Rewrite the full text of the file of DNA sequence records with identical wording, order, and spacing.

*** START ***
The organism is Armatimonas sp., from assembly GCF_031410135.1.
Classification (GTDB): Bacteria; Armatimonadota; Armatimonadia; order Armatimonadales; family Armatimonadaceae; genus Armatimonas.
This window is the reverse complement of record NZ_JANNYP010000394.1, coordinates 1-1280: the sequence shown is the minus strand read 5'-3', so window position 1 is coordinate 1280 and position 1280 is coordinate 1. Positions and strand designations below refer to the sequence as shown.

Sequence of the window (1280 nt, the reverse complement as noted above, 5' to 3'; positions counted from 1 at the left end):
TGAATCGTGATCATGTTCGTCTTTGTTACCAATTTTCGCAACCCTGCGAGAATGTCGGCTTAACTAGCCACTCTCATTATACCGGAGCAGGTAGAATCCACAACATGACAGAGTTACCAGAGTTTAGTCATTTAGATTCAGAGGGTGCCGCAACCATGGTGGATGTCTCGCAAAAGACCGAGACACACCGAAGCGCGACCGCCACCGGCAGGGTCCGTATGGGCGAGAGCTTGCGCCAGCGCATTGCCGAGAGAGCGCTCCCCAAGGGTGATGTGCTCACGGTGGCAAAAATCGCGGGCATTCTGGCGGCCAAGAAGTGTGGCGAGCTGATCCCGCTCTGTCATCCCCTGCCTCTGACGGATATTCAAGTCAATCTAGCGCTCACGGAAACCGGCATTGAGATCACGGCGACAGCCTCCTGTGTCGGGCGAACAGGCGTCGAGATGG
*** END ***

The organism is Armatimonas sp., from assembly GCF_031410135.1.
Classification (GTDB): Bacteria; Armatimonadota; Armatimonadia; order Armatimonadales; family Armatimonadaceae; genus Armatimonas.
This window is the reverse complement of record NZ_JANNYP010000394.1, coordinates 1-1280: the sequence shown is the minus strand read 5'-3', so window position 1 is coordinate 1280 and position 1280 is coordinate 1. Positions and strand designations below refer to the sequence as shown.

Sequence of the window (1280 nt, the reverse complement as noted above, 5' to 3'; positions counted from 1 at the left end):
TGAATCGTGATCATGTTCGTCTTTGTTACCAATTTTCGCAACCCTGCGAGAATGTCGGCTTAACTAGCCACTCTCATTATACCGGAGCAGGTAGAATCCACAACATGACAGAGTTACCAGAGTTTAGTCATTTAGATTCAGAGGGTGCCGCAACCATGGTGGATGTCTCGCAAAAGACCGAGACACACCGAAGCGCGACCGCCACCGGCAGGGTCCGTATGGGCGAGAGCTTGCGCCAGCGCATTGCCGAGAGAGCGCTCCCCAAGGGTGATGTGCTCACGGTGGCAAAAATCGCGGGCATTCTGGCGGCCAAGAAGTGTGGCGAGCTGATCCCGCTCTGTCATCCCCTGCCTCTGACGGATATTCAAGTCAATCTAGCGCTCACGGAAACCGGCATTGAGATCACGGCGACAGCCTCCTGTGTCGGGCGAACAGGCGTCGAGATGG